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Someone explain please.

post #1 of 76
Thread Starter 
I need to know what L2 cache is, what the FSB is and why its different from the other speed mentioned (3.2ghz...)
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post #2 of 76
I can explain the L2 Cache question, but not the other, because I'm not 100% sure of what you mean.

L2 cache is basically just VERY fast RAM (like 18000 mb/s or so) compared to most RAM's 2000-4000's mb/s.
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post #3 of 76
Hi.

L2 cache= Short for Level 2 cache, cache memory that is external to the microprocessor. In general, L2 cache memory, also called the secondary cache, resides on a separate chip from the microprocessor chip. Although, more and more microprocessors are including L2 caches into their architectures.

FSB = The bus that connects the CPU to main memory on the motherboard. I/O buses, which connect the CPU with the systems other components, branch off of the system bus.
The system bus is also called the frontside bus, memory bus, local bus, or host bus.

Multiplier = The multiplier lock is used by CPU manufacturers to prevent consumers and dealers from overclocking the CPU. When overclocking became mainstream, profit margins for CPU manufacturers lowered because users wouldn't need to upgrade to a faster processor.

When locked, the multiplier--the factor by which the bus speed is multiplied to derive the CPU speed--is stuck at one given value, thus ruling out any overclocking on motherboards strictly built to the CPU manufacturers specifications. The lock is hard wired into the CPU and is very difficult to overcome.

-Webopedia

Multiplier x Bus = CPU speed.

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post #4 of 76
the front side bus or system bus is the physical bi-directional data bus that carries all electronic signal information between processor and other devices within the system like your RAM, video cards, PCI expansion cards, hard disks, the memory containing the system BIOS, etc

L2 cache is memory connected to your processor and it is faster than accessing the system RAM via the front side bus.
post #5 of 76
FSB is what almost your entire system communicates through... I wish i could link you to a good diagram... Maybe someone else can...

It is different because of multipliers and other stuff, but in fact at the desired 1:1 ratio it is the same.

Intel FSB is quad pumped, so take my PC for example.

FSB = 1066/4 = 266.5

CPU = 2400/9 = 266.5

DDR2 = 533/2 = 266.5

So everything is the same frequency And i used stock settings, for the example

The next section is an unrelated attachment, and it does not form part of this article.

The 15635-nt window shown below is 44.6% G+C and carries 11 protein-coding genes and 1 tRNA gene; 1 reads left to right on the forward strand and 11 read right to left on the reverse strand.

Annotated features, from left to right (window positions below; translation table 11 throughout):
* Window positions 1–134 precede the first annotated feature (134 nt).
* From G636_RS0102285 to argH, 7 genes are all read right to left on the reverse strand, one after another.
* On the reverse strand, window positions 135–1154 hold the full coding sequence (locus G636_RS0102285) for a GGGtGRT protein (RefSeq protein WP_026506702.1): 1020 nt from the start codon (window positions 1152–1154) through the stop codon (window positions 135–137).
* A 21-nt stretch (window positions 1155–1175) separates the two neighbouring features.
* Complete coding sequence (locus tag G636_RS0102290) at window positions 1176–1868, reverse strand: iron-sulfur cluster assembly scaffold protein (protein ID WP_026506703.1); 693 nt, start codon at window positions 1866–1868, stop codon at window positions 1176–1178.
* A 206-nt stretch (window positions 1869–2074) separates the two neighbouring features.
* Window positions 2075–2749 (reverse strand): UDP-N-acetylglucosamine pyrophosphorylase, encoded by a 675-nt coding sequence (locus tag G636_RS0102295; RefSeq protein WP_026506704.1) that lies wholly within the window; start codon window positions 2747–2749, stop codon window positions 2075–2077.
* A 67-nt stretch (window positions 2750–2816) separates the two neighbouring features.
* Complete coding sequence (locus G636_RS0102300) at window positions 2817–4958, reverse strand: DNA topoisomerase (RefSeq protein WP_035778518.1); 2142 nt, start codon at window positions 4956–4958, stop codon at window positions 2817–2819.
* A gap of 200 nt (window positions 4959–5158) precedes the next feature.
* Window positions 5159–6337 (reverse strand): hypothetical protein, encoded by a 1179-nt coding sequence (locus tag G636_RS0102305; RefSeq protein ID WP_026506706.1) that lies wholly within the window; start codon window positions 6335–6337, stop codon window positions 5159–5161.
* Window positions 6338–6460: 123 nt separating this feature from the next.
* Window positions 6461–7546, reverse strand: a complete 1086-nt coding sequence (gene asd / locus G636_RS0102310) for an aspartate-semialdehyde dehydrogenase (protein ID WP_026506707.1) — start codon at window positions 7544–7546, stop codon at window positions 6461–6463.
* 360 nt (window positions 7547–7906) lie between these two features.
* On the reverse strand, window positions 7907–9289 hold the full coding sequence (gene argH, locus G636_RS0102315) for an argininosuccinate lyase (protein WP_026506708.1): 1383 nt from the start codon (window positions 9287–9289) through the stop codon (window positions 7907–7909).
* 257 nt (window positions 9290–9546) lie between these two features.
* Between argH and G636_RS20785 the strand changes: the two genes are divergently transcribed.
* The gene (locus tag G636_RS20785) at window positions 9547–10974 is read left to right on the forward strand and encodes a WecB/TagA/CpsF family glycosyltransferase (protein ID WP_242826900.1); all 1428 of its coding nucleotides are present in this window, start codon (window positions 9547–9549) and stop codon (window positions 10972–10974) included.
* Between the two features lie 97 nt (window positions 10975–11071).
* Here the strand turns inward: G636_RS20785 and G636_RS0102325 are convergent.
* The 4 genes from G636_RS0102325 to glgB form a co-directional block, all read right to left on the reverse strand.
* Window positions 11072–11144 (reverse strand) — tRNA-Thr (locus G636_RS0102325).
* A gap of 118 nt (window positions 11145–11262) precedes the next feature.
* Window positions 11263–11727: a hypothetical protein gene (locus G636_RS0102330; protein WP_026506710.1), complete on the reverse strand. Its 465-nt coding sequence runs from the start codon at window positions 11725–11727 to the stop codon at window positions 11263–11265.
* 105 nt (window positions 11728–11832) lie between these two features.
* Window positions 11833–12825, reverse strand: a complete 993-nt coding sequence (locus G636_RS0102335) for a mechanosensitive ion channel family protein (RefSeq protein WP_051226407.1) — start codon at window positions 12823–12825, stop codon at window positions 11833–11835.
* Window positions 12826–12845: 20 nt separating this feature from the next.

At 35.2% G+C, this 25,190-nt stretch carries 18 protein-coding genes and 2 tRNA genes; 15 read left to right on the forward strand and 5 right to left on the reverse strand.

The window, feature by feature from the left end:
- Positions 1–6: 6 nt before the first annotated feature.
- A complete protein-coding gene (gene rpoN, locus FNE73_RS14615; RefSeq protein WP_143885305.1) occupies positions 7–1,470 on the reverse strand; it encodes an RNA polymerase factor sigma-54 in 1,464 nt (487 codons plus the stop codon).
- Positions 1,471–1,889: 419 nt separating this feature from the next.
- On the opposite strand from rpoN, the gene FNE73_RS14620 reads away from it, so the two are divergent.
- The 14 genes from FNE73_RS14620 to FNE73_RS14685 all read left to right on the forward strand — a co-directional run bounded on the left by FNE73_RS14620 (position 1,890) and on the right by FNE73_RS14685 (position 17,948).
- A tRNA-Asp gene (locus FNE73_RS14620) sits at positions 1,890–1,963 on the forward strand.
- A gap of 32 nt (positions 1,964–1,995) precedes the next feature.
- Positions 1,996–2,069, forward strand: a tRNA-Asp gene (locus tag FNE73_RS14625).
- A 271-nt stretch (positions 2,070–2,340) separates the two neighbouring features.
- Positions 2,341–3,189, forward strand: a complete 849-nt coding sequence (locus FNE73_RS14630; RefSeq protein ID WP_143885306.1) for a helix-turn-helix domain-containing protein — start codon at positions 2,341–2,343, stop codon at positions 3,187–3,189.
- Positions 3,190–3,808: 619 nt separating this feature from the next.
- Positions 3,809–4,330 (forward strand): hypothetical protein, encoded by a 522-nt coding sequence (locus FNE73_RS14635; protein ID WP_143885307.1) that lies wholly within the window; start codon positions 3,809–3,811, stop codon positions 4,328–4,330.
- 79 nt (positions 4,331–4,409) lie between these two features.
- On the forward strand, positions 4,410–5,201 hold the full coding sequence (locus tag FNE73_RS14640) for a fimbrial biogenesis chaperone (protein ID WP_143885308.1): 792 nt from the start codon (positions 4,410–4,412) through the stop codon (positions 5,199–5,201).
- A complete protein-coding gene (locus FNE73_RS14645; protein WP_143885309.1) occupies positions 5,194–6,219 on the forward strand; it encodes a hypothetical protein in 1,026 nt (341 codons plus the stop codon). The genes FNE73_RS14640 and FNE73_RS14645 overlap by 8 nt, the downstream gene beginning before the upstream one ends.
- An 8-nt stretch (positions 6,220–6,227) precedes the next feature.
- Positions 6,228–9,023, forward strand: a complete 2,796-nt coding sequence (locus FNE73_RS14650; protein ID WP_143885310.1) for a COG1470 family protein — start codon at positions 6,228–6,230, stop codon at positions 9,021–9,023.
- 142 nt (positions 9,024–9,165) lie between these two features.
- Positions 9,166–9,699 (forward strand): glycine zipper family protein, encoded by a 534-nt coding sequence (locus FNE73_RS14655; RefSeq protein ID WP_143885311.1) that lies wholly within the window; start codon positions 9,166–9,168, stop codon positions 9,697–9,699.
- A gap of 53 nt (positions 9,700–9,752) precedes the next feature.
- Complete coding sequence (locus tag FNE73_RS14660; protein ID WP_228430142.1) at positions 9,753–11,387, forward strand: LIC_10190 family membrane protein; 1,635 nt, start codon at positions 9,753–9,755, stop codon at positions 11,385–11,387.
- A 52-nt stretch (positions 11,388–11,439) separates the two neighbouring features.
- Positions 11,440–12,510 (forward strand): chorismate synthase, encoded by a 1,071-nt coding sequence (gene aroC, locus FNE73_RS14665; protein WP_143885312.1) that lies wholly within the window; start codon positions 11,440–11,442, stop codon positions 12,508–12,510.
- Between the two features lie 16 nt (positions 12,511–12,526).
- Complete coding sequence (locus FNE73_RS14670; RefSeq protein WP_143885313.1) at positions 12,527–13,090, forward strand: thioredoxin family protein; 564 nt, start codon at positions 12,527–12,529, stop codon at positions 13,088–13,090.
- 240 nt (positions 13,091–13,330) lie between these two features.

post #6 of 76
Thread Starter 
well then what is ram for? what makes it different then the ram built in the processors?

In the other question... when you look at processors for sale it will say "
E6320 1.86ghz. 1066fsb"
Why does it mentions two different speeds? what does each represent?
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post #7 of 76
L1 Cache is the fastest of all, but sadly its memory is extremly low, imagine the day when we will have a 1mb L1 Cache, omg! You have to remember that you have to buy RAM sticks because they carry a lot more of memory, up to 2 GB per stick, as a processor is limited to 2x4MB (8MB) at the greatest for at least home computers, and 8MB= 0.008GB, and knowing that your OS requires at least 0.256GB (256MB) or RAM, you can see the problem.
    
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post #8 of 76
the cache in the CPU is used for code and stuff that is used very frequently, ram is used to hold the bigger stuff, like your internet browser for example.

You could think of it like RAM vs Harddrive

Why not put everything on the RAM and cut out the hard drive?

RAM is expensive, and it would be impractical to store everything on there.

*
as stated above FSB is basically what your system communicates through, so they are telling you the speed of the FSB. And they also tell you the speed of the CPU.
post #9 of 76
Quote:
Originally Posted by brherper View Post
well then what is ram for? what makes it different then the ram built in the processors?

In the other question... when you look at processors for sale it will say "
E6320 1.86ghz. 1066fsb"
Why does it mentions two different speeds? what does each represent?
1.86 is the speed of the CPU

1066 is the rated BUS speed (quad-pumped: 266.5 x 4 = 1066)

7 x 266 = 1.862 (multi x BUS = CPU speed)
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post #10 of 76
You wouldn't be able to store data on RAM for the simple purpose that RAM is unloaded as soon as it powers off, which means that if it was somehow possible to install an OS on your RAM, you would have to reinstall everything again when you turn your PC off.
    
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